Sandwich behemoth Subway has been dealt a PR blow this week, and although it may not rival the problems the franchise faced with its former spokesperson Jared Fogle—who was arrested for possessing child pornography and paying for sex with minors—the news isn't good. According to a recently released study conducted by Canadian researchers affiliated with the Canadian Broadcasting Company's Marketplace, the chicken served at Subway isn't 100-percent chicken. Far from it, in fact.
Matt Harnden, a DNA researcher with Trent University's Wildlife Forensic DNA Laboratory, conducted DNA testing on multiple chicken products at several fast food chains and found that Subway's oven-roasted chicken, found in its chicken sandwiches, fared poorly—the stuff was allegedly only 53.6 percent chicken.
Pretty bad, huh? Well, hold on: Subway's sweet onion chicken teriyaki strips turned out to be only 42.8 percent chicken. According to the study, the remaining "chicken" was really processed soy.
For its part, Subway vehemently denies the study's findings and provided MUNCHIES with the following statement: "The accusations made by CBC Marketplace about the content of our chicken are absolutely false and misleading. Our chicken is 100 percent white meat with seasonings, marinated and delivered to our stores as a finished, cooked product. We have advised them of our strong objections. We do not know how they produced such unreliable and factually incorrect data, but we are insisting on a full retraction. Producing high quality food for our customers is our highest priority. This report is wrong and it must be corrected."
Subway isn't the only chain that the researchers claim to be selling "chicken" that isn't 100-percent chicken. Testing found that Wendy's grilled chicken sandwich contained only 88.5 percent chicken and that McDonald's grilled-chicken sandwich contained 84.9 percent chicken.
In a statement to MUNCHIES, Wendy's denied that its chicken is anything but chicken: "The grilled chicken served at Wendy's is a juicy, all-white meat, whole muscle chicken breast fillet that has been marinated in a blend of herbs and spices; not reformed or restructured. There are no artificial flavors or colors in our grilled chicken. The only protein source in our chicken is chicken."
McDonald's has not responded to a request for comment from MUNCHIES, but it did dispute the research findings in statements released to the CBC.
According to the test results, Subway's chicken was by far the least chicken-y chicken among the samples. In fact, the results were so off-the-charts that the researchers decided to test an additional five samples, which confirmed the results of the first test.
Of course, this isn't the first time that people have questioned the contents of processed foods and fast-food meats. Not long ago, an American cheese processor was found to be adding cellulose—an anti-clumping agent made from wood pulp—to cheap cheddar cheese and passing it off as 100-percent Parmesan. We're sorry to say that wood pulp in the form of cellulose can be found in lots of foods these days—everything from burgers to onion rings to sauces. But here's some good news: There is no truth to the rumors that McDonald's shakes contain random ingredients like styrofoam balls and feathers.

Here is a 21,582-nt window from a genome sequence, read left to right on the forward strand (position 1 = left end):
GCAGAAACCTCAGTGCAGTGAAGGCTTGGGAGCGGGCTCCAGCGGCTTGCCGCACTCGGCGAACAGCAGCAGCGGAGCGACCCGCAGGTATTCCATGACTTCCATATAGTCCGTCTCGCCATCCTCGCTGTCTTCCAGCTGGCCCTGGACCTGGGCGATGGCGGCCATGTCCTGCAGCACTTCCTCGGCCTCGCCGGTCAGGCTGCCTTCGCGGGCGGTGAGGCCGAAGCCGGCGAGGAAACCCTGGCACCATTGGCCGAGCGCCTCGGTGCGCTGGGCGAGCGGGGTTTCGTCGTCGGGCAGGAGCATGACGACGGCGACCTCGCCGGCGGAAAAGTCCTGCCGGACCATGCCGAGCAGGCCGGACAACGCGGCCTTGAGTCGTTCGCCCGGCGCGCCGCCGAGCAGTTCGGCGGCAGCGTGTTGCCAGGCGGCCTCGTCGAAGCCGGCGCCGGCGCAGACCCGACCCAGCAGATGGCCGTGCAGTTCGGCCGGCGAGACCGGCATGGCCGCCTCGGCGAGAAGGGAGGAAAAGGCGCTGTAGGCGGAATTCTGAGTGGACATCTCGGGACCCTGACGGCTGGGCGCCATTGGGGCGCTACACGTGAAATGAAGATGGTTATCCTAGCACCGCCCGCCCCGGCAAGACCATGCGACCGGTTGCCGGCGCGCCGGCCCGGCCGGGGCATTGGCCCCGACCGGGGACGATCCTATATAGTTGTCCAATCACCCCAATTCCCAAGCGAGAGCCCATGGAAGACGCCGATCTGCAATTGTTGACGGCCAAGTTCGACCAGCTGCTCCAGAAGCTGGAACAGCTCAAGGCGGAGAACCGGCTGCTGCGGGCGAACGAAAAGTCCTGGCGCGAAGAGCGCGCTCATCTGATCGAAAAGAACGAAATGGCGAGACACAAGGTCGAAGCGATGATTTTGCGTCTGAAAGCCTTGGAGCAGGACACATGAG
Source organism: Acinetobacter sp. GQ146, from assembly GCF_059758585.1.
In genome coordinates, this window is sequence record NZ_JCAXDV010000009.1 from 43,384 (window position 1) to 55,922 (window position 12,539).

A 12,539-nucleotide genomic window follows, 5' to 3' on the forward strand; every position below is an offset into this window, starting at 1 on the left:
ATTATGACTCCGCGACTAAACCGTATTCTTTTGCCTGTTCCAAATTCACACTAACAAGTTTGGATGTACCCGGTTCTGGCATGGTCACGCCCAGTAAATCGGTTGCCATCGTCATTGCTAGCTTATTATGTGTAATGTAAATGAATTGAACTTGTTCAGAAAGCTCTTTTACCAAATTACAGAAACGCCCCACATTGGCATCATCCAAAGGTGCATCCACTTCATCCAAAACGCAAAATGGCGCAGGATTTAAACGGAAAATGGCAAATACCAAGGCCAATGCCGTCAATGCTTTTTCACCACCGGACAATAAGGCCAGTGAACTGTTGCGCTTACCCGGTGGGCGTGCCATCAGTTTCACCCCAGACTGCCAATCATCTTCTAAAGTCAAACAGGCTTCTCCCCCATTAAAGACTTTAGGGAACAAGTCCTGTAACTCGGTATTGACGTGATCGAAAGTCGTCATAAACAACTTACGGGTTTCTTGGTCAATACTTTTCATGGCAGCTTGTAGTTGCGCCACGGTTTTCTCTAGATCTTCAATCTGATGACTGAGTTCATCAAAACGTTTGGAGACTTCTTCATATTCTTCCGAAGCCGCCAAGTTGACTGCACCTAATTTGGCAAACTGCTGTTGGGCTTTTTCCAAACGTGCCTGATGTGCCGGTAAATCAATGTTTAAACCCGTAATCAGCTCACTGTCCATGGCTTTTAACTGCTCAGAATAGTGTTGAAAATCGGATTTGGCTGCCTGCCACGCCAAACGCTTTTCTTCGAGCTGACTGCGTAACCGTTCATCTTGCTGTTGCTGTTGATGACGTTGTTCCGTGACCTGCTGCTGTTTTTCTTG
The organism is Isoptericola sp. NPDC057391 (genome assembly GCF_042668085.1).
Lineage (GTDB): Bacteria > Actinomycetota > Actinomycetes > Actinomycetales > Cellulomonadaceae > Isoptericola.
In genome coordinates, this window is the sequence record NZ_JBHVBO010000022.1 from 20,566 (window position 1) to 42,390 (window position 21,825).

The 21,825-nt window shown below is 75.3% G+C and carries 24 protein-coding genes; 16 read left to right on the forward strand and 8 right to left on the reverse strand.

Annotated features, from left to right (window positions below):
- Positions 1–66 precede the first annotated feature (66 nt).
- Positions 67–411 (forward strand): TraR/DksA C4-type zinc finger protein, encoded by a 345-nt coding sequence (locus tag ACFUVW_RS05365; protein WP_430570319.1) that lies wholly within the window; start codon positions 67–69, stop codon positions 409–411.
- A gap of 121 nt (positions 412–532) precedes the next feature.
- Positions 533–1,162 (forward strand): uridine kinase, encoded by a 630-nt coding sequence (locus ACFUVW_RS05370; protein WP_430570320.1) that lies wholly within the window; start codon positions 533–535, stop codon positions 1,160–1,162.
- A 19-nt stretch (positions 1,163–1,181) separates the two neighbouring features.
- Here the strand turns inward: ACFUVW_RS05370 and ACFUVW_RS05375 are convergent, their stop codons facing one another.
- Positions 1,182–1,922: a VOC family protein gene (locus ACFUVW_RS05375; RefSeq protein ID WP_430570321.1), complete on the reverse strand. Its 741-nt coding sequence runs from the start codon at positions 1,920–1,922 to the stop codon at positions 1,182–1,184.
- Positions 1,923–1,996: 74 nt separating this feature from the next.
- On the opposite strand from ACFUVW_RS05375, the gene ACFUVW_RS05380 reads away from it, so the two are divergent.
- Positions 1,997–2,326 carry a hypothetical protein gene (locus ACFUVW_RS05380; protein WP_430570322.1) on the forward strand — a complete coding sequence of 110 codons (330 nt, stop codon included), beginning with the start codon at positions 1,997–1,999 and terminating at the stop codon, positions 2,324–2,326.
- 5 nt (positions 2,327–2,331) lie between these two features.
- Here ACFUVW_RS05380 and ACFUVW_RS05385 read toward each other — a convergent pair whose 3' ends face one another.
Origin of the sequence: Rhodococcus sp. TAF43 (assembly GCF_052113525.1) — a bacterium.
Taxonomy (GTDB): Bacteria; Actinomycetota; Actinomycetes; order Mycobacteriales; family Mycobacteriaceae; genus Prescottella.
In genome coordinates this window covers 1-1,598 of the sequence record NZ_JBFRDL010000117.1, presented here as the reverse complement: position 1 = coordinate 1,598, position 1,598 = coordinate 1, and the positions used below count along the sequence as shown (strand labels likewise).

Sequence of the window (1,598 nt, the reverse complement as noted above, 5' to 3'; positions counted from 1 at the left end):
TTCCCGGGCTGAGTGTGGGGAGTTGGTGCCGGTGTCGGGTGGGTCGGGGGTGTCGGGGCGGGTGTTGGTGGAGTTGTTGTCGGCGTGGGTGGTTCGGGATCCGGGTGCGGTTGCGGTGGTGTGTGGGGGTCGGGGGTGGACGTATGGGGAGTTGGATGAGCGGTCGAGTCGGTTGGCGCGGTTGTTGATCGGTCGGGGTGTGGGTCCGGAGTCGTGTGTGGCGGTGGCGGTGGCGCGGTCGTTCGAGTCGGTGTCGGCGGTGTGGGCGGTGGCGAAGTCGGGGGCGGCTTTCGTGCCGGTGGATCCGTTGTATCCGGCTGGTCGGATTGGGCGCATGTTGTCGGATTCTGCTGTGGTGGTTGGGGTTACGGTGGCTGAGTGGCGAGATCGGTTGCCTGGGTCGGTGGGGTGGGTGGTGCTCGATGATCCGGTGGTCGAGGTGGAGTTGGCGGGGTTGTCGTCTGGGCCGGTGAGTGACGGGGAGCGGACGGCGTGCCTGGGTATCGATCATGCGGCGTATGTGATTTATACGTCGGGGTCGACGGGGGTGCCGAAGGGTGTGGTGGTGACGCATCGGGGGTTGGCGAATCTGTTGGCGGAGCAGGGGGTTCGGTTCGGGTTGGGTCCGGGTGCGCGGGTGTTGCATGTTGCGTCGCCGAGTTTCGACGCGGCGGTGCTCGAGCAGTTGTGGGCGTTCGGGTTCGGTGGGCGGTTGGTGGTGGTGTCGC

Editor's note: Since publishing, Subway has provided MUNCHIES with the following statement:
"Two independent laboratories testing Subway chicken have found that alleged test results broadcast on Feb. 24 by the Canadian Television show, Marketplace, were false and misleading. Test results from laboratories in Canada and the U.S. clearly show that the Canadian chicken products tested had only trace amounts of soy, contradicting the accusations made during the broadcast of CBC Marketplace. Subway representatives immediately contacted the program and the lab that conducted the tests to inquire about the methodology and the testing process. The program and the lab declined to engage with Subway except to share the results. In response, Subway sent samples of the Canadian products that Marketplace claimed contained 50 percent soy protein to Maxxam Analytics in Canada and Elisa Technologies, Inc., in Florida.
The results from both labs found soy protein below 10 ppm, or less than 1 percent, in all tested samples. These findings are consistent with the low levels of soy protein that we add with the spices and marinade to help keep the products moist and flavorful.
'The stunningly flawed test by Marketplace is a tremendous disservice to our customers. The safety, quality and integrity of our food is the foundation of our business. That's why we took extra caution to test and retest the chicken. Our customers can have confidence in our food. The allegation that our chicken is only 50 percent chicken is 100 percent wrong,' said SUBWAY President and CEO Suzanne Greco.
Dave Theno, Subway's Chief of Food Safety & Quality, said, 'Our chicken is 100 percent white meat with seasonings, marinated, cooked and delivered to our restaurants. The chicken has no artificial colors, flavors or preservatives. Through years of testing, we've never seen results like the program claimed.'
Subway has shared the results of the independent tests with Marketplace and the lab that conducted the flawed test. The company is demanding a retraction and apology."